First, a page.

Are You Owed Unclaimed Money?

Free Money? How To Find Out If You’re Due Unclaimed Cash

( – Do you know where all your money is? It may sound like a silly question, but approximately one in ten people has lost track of money they either never received or have forgotten they had at all. Money that was never delivered to you, funds that were left in an account that you have left untouched for so long that you got locked out of, or a refund you never got around to filing a claim for may be stuck in the no man’s land of unclaimed money and under the control of its original institution. If you or someone in your life has unclaimed money, you have options for finding it and getting it back.

What Is Unclaimed Money?

Keeping track of precisely where all your money is can be harder than you might think, especially if you have multiple accounts with different institutions. Opening too many accounts can make it easy to forget about one and not touch it for longer than the institution considers acceptable.

Most banks, credit unions, and similar institutions have a “dormancy period” of approximately one year that your account can be left inactive, after which you may inadvertently lose access to your money if the institution cannot determine with certainty that you are still the owner (or even that you are still alive). At this time, the institution may take control of the money or other assets if you cannot be reached. This concept is similar to the process that might happen if the owner of a storage unit abandons property in the unit and stops making payments.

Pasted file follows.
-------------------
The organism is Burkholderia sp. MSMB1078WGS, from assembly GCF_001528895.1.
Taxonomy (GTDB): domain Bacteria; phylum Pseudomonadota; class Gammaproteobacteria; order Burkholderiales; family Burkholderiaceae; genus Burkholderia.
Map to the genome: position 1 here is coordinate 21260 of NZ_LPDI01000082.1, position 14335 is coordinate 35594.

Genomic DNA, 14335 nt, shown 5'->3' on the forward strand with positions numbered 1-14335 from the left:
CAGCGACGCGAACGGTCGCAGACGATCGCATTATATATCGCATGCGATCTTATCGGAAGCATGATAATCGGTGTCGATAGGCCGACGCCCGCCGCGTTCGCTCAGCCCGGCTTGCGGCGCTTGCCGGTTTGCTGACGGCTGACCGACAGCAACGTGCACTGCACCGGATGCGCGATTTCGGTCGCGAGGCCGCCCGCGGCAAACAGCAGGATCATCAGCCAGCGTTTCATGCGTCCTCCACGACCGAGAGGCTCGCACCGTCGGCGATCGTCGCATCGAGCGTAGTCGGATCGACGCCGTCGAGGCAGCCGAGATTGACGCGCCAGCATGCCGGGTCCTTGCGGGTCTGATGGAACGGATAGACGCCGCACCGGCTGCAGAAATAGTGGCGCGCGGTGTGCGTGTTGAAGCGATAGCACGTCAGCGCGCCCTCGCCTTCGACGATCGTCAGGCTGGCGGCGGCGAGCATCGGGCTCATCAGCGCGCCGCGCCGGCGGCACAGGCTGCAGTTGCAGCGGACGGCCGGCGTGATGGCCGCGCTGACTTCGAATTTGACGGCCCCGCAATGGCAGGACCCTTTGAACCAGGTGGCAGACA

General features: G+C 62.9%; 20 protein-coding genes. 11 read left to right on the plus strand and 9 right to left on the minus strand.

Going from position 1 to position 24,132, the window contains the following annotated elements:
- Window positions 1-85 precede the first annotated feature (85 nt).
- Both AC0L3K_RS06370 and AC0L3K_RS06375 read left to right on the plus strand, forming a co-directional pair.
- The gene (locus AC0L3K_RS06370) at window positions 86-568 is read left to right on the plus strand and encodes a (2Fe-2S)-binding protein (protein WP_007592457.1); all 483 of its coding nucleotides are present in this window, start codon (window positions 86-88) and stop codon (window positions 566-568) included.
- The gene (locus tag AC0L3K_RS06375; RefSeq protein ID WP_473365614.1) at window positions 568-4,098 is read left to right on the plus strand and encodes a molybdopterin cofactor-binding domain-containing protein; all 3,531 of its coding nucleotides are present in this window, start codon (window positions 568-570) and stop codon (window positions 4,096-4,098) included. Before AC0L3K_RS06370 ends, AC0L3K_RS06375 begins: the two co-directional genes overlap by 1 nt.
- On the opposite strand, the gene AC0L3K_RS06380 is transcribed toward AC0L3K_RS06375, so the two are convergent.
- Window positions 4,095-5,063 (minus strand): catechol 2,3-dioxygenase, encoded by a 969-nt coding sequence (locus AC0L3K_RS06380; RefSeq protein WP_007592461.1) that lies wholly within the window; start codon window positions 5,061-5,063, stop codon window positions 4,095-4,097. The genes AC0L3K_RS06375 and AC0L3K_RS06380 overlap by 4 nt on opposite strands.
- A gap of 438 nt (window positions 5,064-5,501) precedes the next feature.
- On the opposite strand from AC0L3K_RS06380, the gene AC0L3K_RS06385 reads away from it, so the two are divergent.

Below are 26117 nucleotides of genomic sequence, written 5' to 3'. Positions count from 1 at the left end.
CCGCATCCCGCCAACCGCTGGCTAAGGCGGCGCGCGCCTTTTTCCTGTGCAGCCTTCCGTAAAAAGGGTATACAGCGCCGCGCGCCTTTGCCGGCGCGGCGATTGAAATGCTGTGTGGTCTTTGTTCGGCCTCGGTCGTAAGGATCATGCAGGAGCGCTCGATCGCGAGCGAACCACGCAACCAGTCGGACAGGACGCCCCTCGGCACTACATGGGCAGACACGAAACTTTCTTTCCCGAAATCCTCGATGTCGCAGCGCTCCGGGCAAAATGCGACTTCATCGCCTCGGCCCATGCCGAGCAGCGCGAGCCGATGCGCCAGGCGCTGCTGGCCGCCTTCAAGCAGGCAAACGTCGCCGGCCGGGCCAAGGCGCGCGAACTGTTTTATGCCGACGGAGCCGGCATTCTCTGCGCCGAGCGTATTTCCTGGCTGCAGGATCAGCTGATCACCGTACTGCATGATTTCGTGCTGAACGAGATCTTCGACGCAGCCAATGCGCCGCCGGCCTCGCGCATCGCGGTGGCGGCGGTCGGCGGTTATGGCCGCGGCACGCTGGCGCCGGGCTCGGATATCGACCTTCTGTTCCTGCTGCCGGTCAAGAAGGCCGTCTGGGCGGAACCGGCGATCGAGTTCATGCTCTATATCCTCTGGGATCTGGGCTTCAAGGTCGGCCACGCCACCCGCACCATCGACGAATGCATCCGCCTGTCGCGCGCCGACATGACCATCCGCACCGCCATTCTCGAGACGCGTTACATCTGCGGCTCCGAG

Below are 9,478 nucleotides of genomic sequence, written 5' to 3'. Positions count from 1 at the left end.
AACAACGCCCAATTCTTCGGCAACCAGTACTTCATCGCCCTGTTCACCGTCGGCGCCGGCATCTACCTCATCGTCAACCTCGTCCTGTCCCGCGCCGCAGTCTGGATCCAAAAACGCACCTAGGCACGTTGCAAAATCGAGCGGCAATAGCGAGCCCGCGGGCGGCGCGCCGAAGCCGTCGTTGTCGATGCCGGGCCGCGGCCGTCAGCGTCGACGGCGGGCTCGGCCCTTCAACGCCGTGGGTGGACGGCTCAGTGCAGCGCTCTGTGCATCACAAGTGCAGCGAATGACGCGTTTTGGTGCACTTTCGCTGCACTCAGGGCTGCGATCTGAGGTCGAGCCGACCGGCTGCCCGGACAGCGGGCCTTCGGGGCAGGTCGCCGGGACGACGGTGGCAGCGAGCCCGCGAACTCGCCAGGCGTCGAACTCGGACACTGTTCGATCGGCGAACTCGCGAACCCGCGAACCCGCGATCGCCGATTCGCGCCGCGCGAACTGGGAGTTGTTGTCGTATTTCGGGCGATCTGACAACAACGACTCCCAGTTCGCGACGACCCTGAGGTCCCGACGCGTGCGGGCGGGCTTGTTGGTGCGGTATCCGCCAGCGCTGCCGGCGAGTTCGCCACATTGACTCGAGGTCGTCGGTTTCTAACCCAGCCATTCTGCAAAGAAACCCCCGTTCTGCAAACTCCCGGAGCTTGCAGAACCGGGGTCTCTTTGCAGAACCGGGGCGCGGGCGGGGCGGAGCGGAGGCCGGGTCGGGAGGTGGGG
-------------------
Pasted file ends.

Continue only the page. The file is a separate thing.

Types of Unclaimed Money

There are several types of unclaimed money that range from forgotten accounts and security deposits to unpaid wages and pensions. Owners can forget about money that they are technically still in possession of, realize they never received their tax refund, insurance benefits, or final paycheck, or not be aware that they are owed money from a bankruptcy, foreign government, or other source at all. The process of finding and claiming most types of unclaimed money works similarly, but it is important to adequately keep track of finances in order to determine what areas are the most likely to be sources of unclaimed money and narrow the search accordingly.

How to Locate Unclaimed Money

Finding unclaimed money can be a hassle for owners. Fortunately, the National Association of Unclaimed Property Administrators (NAUPA) has made this process significantly more straightforward than it once was. Account holders that notice discrepancies in their financial records, cannot remember if they ever got an old security deposit back, are not sure if an account they stopped using decades ago is still open, or otherwise think there may be money somewhere that they have forgotten about can search for their unclaimed money here.

The process varies slightly by state and province, especially if you think you may have money in a state or province you do not currently live in, but you will generally begin by entering your name, business name, or tax ID number. If there are any results, you will need to file a claim and provide proof of ownership to get your money. This search has located over $3 billion in unclaimed money.

Losing access to your own money can be frustrating, but it does not have to be a permanent loss if you know what to look for. Performing a NAUPA search is the fastest way to determine whether you or someone in your life has unclaimed money that has been forgotten about and begin taking steps toward recovering it.

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